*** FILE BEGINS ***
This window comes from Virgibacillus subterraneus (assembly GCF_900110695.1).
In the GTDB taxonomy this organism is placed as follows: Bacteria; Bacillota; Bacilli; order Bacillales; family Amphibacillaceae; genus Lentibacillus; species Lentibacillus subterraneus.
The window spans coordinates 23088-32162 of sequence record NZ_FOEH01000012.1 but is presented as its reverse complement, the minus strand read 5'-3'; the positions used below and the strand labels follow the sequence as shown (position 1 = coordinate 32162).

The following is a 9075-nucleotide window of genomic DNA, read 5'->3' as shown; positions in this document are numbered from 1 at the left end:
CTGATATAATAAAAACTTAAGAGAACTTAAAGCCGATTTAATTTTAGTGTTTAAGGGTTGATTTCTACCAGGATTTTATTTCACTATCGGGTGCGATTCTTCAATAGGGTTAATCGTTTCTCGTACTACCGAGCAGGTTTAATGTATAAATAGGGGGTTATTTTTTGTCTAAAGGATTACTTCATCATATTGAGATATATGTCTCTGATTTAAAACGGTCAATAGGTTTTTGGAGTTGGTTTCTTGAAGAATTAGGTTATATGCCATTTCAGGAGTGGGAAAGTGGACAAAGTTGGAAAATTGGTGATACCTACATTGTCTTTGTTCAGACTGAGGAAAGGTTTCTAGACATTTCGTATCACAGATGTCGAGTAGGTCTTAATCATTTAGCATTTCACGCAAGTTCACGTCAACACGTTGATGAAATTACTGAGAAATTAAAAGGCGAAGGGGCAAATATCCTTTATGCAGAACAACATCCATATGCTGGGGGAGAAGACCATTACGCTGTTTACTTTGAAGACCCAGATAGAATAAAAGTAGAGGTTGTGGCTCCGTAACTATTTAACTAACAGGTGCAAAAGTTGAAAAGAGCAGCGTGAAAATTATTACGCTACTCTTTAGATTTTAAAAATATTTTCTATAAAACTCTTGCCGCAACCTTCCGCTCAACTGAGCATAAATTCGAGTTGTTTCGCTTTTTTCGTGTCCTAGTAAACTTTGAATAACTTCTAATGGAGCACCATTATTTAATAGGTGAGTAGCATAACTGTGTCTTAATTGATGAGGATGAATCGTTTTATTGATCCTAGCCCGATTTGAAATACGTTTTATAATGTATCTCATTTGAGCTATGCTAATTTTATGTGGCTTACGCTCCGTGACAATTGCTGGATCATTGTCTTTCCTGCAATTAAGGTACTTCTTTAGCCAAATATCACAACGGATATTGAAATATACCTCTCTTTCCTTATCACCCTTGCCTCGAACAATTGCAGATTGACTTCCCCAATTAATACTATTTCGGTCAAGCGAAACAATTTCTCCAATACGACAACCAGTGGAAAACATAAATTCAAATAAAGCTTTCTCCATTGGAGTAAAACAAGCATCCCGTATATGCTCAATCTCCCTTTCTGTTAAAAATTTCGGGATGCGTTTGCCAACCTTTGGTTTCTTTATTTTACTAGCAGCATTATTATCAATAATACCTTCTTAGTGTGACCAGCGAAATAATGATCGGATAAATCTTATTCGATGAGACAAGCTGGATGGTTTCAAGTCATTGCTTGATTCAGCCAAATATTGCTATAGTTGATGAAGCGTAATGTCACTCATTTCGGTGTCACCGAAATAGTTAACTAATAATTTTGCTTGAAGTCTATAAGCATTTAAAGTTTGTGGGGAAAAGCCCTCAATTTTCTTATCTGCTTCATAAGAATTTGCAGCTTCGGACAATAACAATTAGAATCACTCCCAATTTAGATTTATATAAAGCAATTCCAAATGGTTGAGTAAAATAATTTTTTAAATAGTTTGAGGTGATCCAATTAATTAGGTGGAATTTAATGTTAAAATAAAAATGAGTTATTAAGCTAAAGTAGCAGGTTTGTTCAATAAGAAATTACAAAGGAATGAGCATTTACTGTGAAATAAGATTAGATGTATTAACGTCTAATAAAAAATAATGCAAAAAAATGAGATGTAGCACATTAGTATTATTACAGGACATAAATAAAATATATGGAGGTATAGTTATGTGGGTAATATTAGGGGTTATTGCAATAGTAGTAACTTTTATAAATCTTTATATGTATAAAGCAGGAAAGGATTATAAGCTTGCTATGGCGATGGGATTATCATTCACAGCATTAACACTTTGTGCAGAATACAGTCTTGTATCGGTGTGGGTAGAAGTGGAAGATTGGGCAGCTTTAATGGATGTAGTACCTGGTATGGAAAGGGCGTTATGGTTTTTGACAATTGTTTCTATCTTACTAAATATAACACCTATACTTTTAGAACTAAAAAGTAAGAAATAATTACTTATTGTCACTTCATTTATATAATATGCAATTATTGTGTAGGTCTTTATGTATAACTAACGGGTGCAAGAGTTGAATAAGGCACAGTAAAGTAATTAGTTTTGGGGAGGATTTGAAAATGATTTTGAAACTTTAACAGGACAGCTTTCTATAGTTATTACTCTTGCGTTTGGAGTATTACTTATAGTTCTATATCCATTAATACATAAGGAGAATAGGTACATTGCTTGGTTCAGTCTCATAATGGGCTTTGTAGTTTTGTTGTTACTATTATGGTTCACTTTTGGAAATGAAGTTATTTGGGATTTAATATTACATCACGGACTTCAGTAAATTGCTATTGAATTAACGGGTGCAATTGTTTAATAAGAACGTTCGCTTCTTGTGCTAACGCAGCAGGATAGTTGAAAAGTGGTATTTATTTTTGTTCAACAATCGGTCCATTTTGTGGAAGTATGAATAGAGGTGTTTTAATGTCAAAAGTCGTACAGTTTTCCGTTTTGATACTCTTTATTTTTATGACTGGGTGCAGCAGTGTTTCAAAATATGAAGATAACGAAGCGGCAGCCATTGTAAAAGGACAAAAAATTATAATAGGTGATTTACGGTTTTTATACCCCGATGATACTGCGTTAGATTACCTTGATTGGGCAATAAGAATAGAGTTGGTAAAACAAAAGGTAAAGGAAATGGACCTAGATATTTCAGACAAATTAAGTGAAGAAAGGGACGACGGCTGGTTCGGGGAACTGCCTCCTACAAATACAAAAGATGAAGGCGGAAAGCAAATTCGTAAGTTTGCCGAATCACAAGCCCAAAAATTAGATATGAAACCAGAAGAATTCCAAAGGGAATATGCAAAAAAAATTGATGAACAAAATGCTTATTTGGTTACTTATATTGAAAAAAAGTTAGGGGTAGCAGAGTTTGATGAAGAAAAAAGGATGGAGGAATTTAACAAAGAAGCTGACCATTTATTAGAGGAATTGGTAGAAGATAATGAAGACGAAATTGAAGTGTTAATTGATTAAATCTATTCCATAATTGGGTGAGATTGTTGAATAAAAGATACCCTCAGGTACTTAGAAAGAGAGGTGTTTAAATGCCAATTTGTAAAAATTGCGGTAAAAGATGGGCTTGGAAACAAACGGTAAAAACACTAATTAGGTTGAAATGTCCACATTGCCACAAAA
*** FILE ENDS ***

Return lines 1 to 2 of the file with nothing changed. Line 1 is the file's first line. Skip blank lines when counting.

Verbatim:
This window comes from Virgibacillus subterraneus (assembly GCF_900110695.1).
In the GTDB taxonomy this organism is placed as follows: Bacteria; Bacillota; Bacilli; order Bacillales; family Amphibacillaceae; genus Lentibacillus; species Lentibacillus subterraneus.